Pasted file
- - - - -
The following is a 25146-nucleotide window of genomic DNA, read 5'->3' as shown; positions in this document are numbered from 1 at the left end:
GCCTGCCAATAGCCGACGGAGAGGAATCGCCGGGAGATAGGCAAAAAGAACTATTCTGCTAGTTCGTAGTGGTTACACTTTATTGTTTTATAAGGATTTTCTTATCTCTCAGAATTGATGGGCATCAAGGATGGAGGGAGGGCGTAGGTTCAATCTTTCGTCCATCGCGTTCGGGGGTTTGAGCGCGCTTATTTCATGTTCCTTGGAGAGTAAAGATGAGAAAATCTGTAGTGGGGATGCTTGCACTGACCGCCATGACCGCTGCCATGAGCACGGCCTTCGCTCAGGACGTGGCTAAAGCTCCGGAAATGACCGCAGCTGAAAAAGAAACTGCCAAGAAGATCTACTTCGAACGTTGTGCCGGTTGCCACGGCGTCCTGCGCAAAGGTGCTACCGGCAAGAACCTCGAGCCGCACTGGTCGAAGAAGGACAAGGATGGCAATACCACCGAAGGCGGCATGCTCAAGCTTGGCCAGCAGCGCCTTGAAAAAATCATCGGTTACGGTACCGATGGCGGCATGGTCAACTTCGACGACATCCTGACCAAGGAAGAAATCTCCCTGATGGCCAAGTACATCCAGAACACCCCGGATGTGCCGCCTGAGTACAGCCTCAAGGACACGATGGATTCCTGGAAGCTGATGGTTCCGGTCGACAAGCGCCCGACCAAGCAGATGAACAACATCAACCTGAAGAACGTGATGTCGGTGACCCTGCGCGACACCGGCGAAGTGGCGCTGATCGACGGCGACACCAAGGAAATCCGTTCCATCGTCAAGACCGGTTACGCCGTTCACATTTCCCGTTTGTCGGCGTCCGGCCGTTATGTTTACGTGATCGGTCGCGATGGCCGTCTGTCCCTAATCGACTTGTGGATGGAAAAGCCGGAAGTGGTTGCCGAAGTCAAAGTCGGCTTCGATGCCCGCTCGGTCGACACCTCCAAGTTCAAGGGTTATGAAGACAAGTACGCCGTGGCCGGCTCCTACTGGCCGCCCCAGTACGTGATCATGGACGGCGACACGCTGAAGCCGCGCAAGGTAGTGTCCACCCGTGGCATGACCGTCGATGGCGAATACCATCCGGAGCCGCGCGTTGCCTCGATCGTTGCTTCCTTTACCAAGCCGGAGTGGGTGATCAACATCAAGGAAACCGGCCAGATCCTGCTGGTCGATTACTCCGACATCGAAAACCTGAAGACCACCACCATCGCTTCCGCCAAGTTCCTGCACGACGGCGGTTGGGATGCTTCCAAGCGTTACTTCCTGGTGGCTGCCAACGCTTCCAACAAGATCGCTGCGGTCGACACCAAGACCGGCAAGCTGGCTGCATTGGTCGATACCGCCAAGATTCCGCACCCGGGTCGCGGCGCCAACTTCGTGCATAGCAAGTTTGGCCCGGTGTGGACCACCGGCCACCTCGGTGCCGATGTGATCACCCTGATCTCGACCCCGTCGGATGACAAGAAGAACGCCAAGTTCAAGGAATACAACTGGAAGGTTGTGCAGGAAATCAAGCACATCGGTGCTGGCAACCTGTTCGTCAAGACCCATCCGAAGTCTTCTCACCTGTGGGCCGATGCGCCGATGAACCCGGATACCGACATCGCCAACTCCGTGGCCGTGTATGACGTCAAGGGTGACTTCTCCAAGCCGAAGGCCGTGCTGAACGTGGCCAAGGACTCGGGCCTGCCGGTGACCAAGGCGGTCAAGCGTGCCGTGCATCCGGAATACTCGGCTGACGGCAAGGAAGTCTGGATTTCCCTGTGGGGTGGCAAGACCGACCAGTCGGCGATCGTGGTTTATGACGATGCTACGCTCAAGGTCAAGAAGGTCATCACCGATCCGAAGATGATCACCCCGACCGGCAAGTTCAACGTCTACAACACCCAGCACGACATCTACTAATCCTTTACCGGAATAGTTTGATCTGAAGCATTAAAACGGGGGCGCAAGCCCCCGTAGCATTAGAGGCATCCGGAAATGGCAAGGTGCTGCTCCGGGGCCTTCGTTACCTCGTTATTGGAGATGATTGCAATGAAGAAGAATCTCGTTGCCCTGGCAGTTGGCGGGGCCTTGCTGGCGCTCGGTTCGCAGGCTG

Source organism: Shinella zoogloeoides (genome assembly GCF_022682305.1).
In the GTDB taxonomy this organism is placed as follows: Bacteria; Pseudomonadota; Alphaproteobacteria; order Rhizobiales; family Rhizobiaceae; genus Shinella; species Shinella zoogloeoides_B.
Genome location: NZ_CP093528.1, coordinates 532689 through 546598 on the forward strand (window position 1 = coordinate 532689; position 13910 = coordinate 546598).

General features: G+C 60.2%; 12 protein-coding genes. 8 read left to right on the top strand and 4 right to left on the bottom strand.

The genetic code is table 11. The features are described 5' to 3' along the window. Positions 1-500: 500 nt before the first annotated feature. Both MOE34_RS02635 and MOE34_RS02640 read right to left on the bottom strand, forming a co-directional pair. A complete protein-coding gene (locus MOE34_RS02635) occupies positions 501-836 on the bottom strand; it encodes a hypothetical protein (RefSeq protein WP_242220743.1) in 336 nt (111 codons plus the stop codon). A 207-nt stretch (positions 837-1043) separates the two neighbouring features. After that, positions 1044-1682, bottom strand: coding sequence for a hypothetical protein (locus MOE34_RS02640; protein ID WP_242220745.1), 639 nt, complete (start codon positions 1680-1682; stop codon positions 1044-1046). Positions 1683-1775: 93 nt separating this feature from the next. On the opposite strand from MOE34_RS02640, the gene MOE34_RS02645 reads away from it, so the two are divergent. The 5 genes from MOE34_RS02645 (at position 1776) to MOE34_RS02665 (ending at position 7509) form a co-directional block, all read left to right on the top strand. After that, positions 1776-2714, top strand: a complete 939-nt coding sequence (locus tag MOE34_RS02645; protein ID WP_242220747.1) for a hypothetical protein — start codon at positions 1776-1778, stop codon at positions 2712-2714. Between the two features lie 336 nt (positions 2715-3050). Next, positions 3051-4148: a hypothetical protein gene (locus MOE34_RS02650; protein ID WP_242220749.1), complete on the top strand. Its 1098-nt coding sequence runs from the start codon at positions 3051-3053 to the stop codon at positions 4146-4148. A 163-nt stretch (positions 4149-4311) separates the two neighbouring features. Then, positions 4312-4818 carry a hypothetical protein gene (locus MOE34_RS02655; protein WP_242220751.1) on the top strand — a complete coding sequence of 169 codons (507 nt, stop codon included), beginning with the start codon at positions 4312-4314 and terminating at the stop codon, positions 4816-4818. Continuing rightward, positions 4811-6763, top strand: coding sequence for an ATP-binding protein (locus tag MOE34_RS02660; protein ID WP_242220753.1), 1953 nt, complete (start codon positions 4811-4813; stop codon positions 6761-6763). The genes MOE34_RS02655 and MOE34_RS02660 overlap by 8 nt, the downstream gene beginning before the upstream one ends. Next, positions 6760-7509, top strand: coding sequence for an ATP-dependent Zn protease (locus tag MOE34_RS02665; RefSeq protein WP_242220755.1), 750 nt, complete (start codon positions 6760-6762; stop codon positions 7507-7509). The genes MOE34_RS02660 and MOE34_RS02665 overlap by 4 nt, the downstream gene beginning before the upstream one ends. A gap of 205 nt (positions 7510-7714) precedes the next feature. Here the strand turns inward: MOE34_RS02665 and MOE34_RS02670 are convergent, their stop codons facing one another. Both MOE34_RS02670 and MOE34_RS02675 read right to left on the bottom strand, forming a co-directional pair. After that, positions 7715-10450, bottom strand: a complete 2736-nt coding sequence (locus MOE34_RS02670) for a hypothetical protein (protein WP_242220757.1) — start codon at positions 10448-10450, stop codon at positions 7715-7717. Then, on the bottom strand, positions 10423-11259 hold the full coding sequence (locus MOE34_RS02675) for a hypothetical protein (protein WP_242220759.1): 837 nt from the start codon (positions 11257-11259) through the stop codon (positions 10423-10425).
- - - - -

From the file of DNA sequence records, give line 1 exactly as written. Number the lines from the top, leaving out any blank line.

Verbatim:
The following is a 25146-nucleotide window of genomic DNA, read 5'->3' as shown; positions in this document are numbered from 1 at the left end: